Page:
The other day, as we pulled into Walla Walla, a man and his wife whipped off the road to chat with us. They turned out to be Bob and Emma, our hosts through Warmshowers. Robert fired out an entire clip of complex directions to his home and drove off with us tailing along behind. Robert and Emma were the bests hosts ever. They did our laundry, fed us pizza, gave us use of their internet and showers . . . Also, Emma is from the Philipeans and uses this banana sauce instead of catsup, so Lizzy had a new condiment to add to her vegan hot dogs (also provided byBob). We even got to play with their lab pup Millie. It was quite fortuitous that we ended up there for the above mentioned reasons, but also because we awoke to a complete downpour. Bob let us stay in the basement and gave us an entirely accurate account of the roads ahead. We eventually left around 3:00. Bob, who was driving back to Walla Walla from Pomeroy, met us again on the side of the road and we had a final chat. That night we ended up in Waitsburg.
Lizzy and I were both blown away by Waitsburg. It is the only town in Washington that is still operating under its original territorial charter, and is celebrating its sesquicentennial this weekend. There will be a parade, performance by the men’s quartet, and I’m sure an appearance by Izzy, the town’s camel–because every town needs a camel! I found a brand new, unopened, fresh bag of Cheetos in the park too, something I take as a sign of greatness. We camped by the river and decided to get coffee from the local grocer the next morning.
Most of the buildings in the town are original structures, and are really well maintained. We chatted with several of the locals and got to watch the installation of several bronze statues that will grace Main Street for years to come. While we were sipping coffee, I noticed an animal adoption sign across the street, so of course we had to check it out.
The animal adoption facility was part of the Waitsburg Heardwear and Mercantile, and is run by a wonderful man named John (he gave me a post card and a maple bar!) The store has been in operation for 103 years. John bought the store ten years ago, well before that he lived in Salem and ran milk samples in McMinnville.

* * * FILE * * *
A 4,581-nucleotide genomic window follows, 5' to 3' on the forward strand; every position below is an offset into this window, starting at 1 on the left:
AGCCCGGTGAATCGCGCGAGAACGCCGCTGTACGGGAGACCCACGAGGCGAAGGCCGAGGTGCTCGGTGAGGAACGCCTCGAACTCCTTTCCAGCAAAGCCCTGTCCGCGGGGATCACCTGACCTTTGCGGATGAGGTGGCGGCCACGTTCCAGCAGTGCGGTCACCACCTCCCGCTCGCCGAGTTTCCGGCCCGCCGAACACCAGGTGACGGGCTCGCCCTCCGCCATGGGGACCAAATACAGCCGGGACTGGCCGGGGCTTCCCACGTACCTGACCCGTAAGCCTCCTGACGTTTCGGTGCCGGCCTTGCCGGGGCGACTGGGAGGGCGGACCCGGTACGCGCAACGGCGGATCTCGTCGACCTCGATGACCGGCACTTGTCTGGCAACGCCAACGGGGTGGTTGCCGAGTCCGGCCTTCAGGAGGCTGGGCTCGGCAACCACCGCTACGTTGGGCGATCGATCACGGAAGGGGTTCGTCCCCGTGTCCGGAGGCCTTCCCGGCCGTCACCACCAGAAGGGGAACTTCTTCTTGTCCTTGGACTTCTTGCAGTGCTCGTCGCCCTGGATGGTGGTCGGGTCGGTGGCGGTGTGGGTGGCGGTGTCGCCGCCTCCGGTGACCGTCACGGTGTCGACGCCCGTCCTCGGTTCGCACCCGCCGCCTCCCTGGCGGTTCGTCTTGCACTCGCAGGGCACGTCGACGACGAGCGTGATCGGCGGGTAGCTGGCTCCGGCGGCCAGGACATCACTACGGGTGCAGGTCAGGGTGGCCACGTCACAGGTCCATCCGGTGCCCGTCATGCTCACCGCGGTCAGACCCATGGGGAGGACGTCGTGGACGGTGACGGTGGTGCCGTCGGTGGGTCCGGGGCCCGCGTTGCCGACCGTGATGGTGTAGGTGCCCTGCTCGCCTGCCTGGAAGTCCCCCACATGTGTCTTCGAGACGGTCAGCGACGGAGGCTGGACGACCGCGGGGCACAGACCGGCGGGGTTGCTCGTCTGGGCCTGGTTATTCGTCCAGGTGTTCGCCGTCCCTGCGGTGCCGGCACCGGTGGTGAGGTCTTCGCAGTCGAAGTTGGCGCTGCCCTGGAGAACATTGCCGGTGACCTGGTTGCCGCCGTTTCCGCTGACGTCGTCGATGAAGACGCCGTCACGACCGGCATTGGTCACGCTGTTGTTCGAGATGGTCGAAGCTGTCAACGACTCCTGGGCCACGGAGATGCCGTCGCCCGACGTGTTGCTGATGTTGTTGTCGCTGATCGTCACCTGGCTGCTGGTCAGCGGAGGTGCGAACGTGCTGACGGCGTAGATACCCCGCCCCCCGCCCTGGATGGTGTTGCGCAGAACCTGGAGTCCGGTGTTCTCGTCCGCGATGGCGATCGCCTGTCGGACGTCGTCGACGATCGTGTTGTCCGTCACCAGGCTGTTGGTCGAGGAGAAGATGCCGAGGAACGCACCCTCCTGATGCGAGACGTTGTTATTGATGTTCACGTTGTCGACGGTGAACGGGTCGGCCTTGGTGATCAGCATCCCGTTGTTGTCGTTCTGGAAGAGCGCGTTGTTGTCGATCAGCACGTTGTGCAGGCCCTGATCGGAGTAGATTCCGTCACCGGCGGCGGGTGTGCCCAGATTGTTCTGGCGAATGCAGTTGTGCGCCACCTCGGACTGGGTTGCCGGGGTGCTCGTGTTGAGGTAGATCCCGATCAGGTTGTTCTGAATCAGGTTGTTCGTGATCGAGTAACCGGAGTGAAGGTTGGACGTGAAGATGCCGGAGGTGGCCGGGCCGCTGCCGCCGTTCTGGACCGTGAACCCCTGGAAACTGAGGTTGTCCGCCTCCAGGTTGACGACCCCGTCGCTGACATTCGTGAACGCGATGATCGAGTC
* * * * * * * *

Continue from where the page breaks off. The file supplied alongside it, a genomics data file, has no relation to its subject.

His adoption set up was squeaky clean, which he says is the only way to do it. He had a 28 pound monster cat named Cougar, a blind cat, and even a cat with stub legs. Not sure how to describe it other than that. Seriously, the cat was full size with 3 inch legs. He called it the munchkin kitten. Cats aside, the store was awesome, just a little bit of everything you could need. He even had an entire isle for sturgeon fishing bits.
We left Waitsburg begrudgingly and pedeled out to Pomeroy. We were a little knee sore and bum-hurt by the time we got there. We stopped a terrible, outdated forestry service informational sign. We also stumbled upon a man’s private enamel sign collection/Pomeroy museum, and then a mini mart where we got ice for our achy knees.
We met a man there who told us to camp in the city park, which we did. When we got to the park there was a young military man doing excercises in jeans and combat boots with three highschool kids. I’m fairly certain he was showing off his strength for us, but what he didn’t know is that Lizzy and I were laughing hysterically at the situation. . . At one point he asked us to tell them what type of exercises to do next.
There was this fabulous pagoda that we decided to camp in. We didn’t take note of the fact that the main light fixture in the pagoda was full of water, or that there were puddles in the pagoda, or that we couldn’t find any dry grass for Beefy to nest in, or that all the acres upon acres of grass that we’d been riding through the past eight hours had all been scratchy dead and that we were in a lush, green park.
So it was that 4:00 this morning we were all awakened from out deep slumber by a torrent of water upon then tent. Honestly my first thoughts were: “that’s funny a storm blew in that quick,” then, “how wet would are stuff actually be if we slept through it. . .”, and though I’m not proud of it, “I’ll just let Lizzy get the bikes.” Tempting as sleep was, commercial strength sprinklers in the face at 4 am prevent snoozing. We popped up and moved everything to the next covered area, and just as we we’re climbing back into the tent, another sprinkler went off. Up we got again and moved everything one more time.
Now we are in Lewiston ID, our third state. Everything is dry, Beef Is getting his prescription filled. We met a fellow cyclists who told us a horrendous story about how his body absorbed some of his foot bones and they exploded(he was explaining why he only had 1.5 feet, though we didn’t ask) I’ll spare the details, but I’ll tell you this: SICK MAN!!!
The knees are feeling much better, thanks for the prayers.